Sunday, September 15, 2019 - 4:32pm
Salman Rushdie talked about topics ranging from writing methodology to age to immigration at Rackham Auditorium Thursday.

Compared to his prior novel, which was placed only in New York City, the Booker Shortlister falls over a much larger space, with characters traveling during much of the story. In writing his earlier novels, Rushdie remembered telling himself, “Next time, you need to leave town.” It was too restricting, being contained to one space. And so he did.

Thursday, September 5, 2019 - 6:02pm
John Lanchester

There is a 10,000-kilometer-long concrete wall surrounding the entirety of the United Kingdom. The world has been shredded by The Change, a climatic disaster that has caused oceans worldwide to swell. The remains of the UK are governed by groomed politicians who are showered in special privileges. In waves, “Others” come desperately to the Wall’s edge to be turned away or killed. “The Wall” is just as ominous and politically drenched — if not more so — as its title suggests.

Tuesday, September 3, 2019 - 5:08pm
Oyinkan Braithwaite

Do great novels have to be groundbreaking? Probably not. “My Sister” can be a sufficient piece of fiction without offering anything revolutionary.

Wednesday, May 15, 2019 - 7:00pm
John D. & Catherine T. MacArthur Foundation

There’s a fine line between the creative and the unbearably weird in writing, and again Karen Russell seems to have hit the mark — at least within a margin of error — in her prose. Coming off of the wildly successful “Swamplandia!” that came within range of a Pulitzer Prize, the collection of stories in “Orange World” are normal enough for four of them to have debuted in The New Yorker. This fact alone seems to wrap “Orange World” in a protective coating of regularity, but the collection blaze with magical, visionary creativity.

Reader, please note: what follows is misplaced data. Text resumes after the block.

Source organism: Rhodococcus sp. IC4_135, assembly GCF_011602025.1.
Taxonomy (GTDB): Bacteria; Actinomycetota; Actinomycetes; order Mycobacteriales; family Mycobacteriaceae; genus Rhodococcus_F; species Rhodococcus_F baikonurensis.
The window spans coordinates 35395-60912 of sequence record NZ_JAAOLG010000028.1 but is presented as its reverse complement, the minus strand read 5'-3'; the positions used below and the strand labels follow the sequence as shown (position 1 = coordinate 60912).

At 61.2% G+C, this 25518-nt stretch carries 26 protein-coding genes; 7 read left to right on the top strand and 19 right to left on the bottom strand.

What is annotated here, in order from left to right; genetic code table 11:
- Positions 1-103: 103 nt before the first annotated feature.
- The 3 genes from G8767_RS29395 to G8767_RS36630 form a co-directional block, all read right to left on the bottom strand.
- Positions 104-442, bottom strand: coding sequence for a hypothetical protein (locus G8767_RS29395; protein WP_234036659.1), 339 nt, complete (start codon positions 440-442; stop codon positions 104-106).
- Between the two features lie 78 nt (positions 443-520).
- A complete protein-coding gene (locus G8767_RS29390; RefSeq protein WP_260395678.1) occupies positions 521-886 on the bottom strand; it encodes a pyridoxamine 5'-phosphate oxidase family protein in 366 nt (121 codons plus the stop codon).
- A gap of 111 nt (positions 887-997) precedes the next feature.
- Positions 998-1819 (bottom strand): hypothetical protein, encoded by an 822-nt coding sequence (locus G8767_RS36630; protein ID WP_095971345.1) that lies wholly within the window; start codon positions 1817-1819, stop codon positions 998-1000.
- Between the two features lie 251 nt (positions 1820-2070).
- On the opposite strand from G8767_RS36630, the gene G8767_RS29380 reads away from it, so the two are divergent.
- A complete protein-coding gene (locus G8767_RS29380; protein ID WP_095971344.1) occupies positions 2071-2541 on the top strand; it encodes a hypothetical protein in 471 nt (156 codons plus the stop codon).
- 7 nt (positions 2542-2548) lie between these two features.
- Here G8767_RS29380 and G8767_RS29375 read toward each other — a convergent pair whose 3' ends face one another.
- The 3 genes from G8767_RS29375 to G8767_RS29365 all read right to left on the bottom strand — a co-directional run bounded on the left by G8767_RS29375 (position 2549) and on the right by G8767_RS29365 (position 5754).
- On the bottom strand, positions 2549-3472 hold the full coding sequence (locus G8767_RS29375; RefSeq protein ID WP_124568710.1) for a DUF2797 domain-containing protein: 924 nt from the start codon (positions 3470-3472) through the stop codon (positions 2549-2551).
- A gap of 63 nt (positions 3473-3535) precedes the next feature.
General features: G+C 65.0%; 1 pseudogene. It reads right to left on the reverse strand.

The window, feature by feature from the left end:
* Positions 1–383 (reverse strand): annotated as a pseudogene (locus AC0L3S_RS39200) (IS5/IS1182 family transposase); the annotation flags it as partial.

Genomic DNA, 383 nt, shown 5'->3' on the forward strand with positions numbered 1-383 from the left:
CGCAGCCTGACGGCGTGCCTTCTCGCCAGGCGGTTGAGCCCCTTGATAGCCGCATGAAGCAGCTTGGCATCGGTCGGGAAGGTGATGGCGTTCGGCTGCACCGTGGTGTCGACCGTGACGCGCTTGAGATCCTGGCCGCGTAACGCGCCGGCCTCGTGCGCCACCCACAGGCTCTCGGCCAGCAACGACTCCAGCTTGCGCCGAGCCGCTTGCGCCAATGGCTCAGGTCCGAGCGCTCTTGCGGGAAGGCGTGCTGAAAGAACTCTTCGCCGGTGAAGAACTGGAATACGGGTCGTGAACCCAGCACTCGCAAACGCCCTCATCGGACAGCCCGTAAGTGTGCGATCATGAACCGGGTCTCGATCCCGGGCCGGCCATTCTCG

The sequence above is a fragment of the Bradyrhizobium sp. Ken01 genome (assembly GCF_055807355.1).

Monday, April 15, 2019 - 5:09pm

There was some jealousy of my past self and the first, traumatic slog through the book, too, mixed also with a bit of love for the characters in the story.

Wednesday, April 3, 2019 - 9:37pm
Claudia Rankine

It is also a precarious match: Charlotte’s art centers on the Black experience and its nuances, trying to offer a lens into the space where few are allowed. Charles and Virginia are white, both with a near-obsessive desire to do good politically, collecting art pieces on the experience of Black suffering. By the time the Spencer’s activist son, Alex, joins the dinner a quarter of the way into the play, the tension is choking.

Tuesday, March 19, 2019 - 5:27pm
Robert Fieseler

“Tinderbox” is the product of the discovery of one of these quiet but salient fractures: the Upstairs Lounge fire.

Wednesday, February 27, 2019 - 10:31pm
Daily Arts Runners

When you can run 3 miles you can run 4, and when you can run 4 you can grossly round up to 7. And then, suddenly, you’re piecing together a marathon team from the largest group of people you see most frequently: Daily Arts.

Monday, February 25, 2019 - 4:50pm

Even before the halfway mark in “Trump Sky Alpha,” it’s clear that “Trump” is just another paragon of the overworked, poorly-veiled pandering that seems to have soaked into the pages of some new wave literature.

Wednesday, January 16, 2019 - 11:50am

Is it possible to achieve the environmental call to action of Rachel Carson’s “Silent Spring” in a work of fiction? Richard Powers is resolved to find out.